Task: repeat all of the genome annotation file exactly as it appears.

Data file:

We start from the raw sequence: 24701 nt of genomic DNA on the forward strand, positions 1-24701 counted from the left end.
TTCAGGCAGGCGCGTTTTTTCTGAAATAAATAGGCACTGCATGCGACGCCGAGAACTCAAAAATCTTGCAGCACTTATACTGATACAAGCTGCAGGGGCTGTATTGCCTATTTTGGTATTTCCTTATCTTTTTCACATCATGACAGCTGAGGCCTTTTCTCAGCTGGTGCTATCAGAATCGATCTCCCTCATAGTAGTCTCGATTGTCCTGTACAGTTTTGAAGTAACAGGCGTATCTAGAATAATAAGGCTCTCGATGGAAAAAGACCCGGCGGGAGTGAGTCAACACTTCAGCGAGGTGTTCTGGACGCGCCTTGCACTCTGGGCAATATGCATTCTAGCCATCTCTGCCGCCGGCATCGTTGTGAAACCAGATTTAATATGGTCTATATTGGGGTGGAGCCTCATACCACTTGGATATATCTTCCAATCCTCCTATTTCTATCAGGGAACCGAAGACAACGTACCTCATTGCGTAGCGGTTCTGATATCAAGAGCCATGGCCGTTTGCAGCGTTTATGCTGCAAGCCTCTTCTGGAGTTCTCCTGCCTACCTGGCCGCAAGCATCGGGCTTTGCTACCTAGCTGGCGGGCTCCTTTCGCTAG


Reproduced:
We start from the raw sequence: 24701 nt of genomic DNA on the forward strand, positions 1-24701 counted from the left end.
TTCAGGCAGGCGCGTTTTTTCTGAAATAAATAGGCACTGCATGCGACGCCGAGAACTCAAAAATCTTGCAGCACTTATACTGATACAAGCTGCAGGGGCTGTATTGCCTATTTTGGTATTTCCTTATCTTTTTCACATCATGACAGCTGAGGCCTTTTCTCAGCTGGTGCTATCAGAATCGATCTCCCTCATAGTAGTCTCGATTGTCCTGTACAGTTTTGAAGTAACAGGCGTATCTAGAATAATAAGGCTCTCGATGGAAAAAGACCCGGCGGGAGTGAGTCAACACTTCAGCGAGGTGTTCTGGACGCGCCTTGCACTCTGGGCAATATGCATTCTAGCCATCTCTGCCGCCGGCATCGTTGTGAAACCAGATTTAATATGGTCTATATTGGGGTGGAGCCTCATACCACTTGGATATATCTTCCAATCCTCCTATTTCTATCAGGGAACCGAAGACAACGTACCTCATTGCGTAGCGGTTCTGATATCAAGAGCCATGGCCGTTTGCAGCGTTTATGCTGCAAGCCTCTTCTGGAGTTCTCCTGCCTACCTGGCCGCAAGCATCGGGCTTTGCTACCTAGCTGGCGGGCTCCTTTCGCTAG